Illegal dumping. Grass uncut for five years. Sober living opening next door. Prostitution in broad daylight. Cars running red lights. Burglaries, robberies, kids drinking beer in the car and throwing their cans on the street. Kids getting high and dropping their marijuana containers on the curb. Sticky condoms on the street.

You ask why a homeless man can move into an empty house on Kittridge and Columbus and live there for a year, using the entire property as his outdoor storage unit, with household debris covering the back and front yards and up and down the driveway. And it takes a year to get him out. 50 emails were needed. Countless letters, phone calls.

And across the street, an unsold property on Columbus is now used as a storage lot for old dilapidated cars. There are some 40-50 sitting in the backyard, their oil leaking into the ground, their gasoline tanks ready to be ignited so that an explosion might happen any day in the heat and the wind.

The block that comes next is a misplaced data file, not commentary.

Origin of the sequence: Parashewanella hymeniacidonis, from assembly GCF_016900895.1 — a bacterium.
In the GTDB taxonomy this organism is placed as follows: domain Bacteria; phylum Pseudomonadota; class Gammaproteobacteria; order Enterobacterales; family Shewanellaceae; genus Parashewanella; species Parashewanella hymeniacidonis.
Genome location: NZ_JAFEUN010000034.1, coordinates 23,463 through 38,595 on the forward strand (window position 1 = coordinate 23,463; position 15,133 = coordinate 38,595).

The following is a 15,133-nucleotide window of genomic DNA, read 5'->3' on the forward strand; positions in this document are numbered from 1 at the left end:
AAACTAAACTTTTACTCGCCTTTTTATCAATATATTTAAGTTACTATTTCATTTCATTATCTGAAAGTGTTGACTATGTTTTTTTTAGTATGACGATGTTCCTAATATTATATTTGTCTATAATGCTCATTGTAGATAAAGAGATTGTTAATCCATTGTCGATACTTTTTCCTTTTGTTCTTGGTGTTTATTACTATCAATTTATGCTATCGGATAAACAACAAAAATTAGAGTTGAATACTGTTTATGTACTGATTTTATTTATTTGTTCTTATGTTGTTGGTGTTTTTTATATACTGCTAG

Another property owner buys a single family house zoned for one house and builds another, rents them both out, and even has two addresses on one single family lot. And he gets away with it.

All the aforementioned were told to Nury, told to the LAPD, discussed on Next Door, written about on this blog, Tweated, Facebooked and officially complained of by residents here.


We put up with a lot in Van Nuys.

And sometimes we are told that calling out what we see- by what it is- makes us insensitive or callous.

On Next Door, I was told that I used a “vile word” when I described whores walking on Sepulveda. The most searched term on this blog is “whores on Sepulveda” and has been for eleven years. There is some connection between Van Nuys, Sepulveda, and prostitution. The entire city knows it. Why deny it? Why is “whore” suddenly a forbidden word? Didn’t Dolly Parton and Burt Reynolds star in a movie musical called “The Best Little Whorehouse in Texas?”

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And now we are told to have a heart for the new euphemism, “Human Trafficking.”